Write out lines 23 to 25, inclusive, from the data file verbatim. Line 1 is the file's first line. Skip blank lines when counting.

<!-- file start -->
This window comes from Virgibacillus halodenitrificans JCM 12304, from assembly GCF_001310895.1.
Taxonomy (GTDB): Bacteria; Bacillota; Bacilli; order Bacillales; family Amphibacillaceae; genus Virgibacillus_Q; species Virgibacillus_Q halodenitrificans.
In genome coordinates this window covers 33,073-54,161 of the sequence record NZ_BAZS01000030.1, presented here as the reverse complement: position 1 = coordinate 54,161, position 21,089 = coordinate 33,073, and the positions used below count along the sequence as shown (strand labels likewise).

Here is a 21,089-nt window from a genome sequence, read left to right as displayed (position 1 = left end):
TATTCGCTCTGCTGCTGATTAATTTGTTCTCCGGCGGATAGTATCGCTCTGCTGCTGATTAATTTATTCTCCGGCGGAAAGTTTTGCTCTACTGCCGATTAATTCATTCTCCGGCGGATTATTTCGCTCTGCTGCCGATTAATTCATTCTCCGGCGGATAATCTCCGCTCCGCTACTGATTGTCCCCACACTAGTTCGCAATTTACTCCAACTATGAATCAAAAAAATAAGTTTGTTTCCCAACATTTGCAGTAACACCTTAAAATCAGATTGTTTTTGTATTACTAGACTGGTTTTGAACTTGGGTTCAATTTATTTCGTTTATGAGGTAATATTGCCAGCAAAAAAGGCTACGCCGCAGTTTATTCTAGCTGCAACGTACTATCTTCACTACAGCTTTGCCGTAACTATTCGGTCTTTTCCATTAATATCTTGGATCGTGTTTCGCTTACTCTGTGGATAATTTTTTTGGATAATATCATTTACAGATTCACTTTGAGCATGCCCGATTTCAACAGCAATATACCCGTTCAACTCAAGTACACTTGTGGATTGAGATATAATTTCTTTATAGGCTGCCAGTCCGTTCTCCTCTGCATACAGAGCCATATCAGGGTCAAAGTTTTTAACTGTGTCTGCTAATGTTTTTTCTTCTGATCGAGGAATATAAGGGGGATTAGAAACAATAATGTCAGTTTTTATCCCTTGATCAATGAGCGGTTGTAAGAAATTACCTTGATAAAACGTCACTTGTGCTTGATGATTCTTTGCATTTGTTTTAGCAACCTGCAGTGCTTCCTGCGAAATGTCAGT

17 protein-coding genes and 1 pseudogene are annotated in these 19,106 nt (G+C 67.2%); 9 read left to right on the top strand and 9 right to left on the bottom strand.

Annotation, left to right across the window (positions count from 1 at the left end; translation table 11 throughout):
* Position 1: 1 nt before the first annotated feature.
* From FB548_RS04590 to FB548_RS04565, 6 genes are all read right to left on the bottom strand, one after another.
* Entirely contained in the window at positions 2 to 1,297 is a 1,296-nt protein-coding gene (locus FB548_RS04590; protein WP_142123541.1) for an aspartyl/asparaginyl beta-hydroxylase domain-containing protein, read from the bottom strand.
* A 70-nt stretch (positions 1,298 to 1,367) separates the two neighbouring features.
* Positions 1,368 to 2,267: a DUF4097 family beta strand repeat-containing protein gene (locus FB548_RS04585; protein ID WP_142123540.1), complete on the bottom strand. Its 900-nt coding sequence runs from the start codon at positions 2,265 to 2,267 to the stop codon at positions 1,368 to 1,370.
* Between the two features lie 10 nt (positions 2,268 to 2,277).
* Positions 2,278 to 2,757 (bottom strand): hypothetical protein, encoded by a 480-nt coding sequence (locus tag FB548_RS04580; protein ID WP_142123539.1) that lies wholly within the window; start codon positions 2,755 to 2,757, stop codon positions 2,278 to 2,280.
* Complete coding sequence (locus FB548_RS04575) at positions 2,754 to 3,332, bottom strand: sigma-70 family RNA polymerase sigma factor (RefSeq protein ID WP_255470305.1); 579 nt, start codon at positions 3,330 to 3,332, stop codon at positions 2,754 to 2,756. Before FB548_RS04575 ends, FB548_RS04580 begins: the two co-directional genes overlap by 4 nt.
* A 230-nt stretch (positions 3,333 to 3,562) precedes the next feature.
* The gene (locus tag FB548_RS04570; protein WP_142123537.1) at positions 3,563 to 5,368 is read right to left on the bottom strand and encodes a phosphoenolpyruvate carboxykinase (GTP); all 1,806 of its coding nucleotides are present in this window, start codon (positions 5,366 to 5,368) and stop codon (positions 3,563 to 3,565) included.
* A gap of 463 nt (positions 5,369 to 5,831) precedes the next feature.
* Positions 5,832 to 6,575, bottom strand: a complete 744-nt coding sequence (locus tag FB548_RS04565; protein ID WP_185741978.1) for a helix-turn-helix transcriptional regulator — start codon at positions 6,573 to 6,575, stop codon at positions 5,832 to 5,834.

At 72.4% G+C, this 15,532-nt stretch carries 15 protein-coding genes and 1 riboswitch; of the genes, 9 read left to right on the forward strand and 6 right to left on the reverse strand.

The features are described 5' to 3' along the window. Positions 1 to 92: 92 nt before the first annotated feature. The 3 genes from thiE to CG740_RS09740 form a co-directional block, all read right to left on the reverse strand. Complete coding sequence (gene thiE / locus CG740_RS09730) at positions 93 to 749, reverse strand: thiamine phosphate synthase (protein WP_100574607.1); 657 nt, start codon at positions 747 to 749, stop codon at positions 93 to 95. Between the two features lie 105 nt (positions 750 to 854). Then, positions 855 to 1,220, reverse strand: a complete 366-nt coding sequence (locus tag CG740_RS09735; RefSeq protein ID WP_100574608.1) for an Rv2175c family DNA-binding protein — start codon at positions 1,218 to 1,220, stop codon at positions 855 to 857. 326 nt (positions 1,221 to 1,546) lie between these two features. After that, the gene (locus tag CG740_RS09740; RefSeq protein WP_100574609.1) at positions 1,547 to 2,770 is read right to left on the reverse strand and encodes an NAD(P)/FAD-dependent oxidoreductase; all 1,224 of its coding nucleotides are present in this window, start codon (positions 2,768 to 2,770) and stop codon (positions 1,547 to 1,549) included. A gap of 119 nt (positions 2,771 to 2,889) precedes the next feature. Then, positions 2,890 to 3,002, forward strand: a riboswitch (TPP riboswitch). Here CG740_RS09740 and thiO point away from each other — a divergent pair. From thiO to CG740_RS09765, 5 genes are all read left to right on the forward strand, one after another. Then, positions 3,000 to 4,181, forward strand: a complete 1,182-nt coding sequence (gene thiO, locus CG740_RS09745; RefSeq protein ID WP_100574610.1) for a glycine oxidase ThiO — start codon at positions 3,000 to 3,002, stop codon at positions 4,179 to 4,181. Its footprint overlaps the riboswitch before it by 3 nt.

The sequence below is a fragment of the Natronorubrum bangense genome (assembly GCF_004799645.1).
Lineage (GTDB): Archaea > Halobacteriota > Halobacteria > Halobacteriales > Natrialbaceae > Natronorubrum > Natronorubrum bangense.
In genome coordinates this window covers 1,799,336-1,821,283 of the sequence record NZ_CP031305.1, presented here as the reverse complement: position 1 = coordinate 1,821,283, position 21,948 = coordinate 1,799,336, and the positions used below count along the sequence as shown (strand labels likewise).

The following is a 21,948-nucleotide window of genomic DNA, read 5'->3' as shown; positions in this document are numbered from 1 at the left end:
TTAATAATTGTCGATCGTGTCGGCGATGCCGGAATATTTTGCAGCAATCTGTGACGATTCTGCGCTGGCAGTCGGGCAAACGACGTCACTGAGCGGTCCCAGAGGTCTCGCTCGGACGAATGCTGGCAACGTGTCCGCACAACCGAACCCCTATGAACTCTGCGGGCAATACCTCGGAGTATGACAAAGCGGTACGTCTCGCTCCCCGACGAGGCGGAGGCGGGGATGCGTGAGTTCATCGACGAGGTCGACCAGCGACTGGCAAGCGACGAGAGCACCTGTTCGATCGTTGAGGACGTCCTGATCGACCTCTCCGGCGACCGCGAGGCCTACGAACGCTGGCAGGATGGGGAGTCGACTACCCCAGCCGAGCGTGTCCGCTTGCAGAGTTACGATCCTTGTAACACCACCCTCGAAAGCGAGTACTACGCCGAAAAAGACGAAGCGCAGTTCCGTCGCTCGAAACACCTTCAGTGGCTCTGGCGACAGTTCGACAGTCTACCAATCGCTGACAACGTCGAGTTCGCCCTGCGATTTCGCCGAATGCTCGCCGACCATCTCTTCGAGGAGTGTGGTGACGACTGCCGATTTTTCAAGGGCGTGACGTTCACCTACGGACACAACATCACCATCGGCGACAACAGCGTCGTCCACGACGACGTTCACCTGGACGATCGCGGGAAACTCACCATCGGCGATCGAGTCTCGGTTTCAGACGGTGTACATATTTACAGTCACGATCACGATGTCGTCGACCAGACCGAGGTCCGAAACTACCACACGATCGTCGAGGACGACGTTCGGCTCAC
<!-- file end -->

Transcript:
Lineage (GTDB): Archaea > Halobacteriota > Halobacteria > Halobacteriales > Natrialbaceae > Natronorubrum > Natronorubrum bangense.
In genome coordinates this window covers 1,799,336-1,821,283 of the sequence record NZ_CP031305.1, presented here as the reverse complement: position 1 = coordinate 1,821,283, position 21,948 = coordinate 1,799,336, and the positions used below count along the sequence as shown (strand labels likewise).

The following is a 21,948-nucleotide window of genomic DNA, read 5'->3' as shown; positions in this document are numbered from 1 at the left end: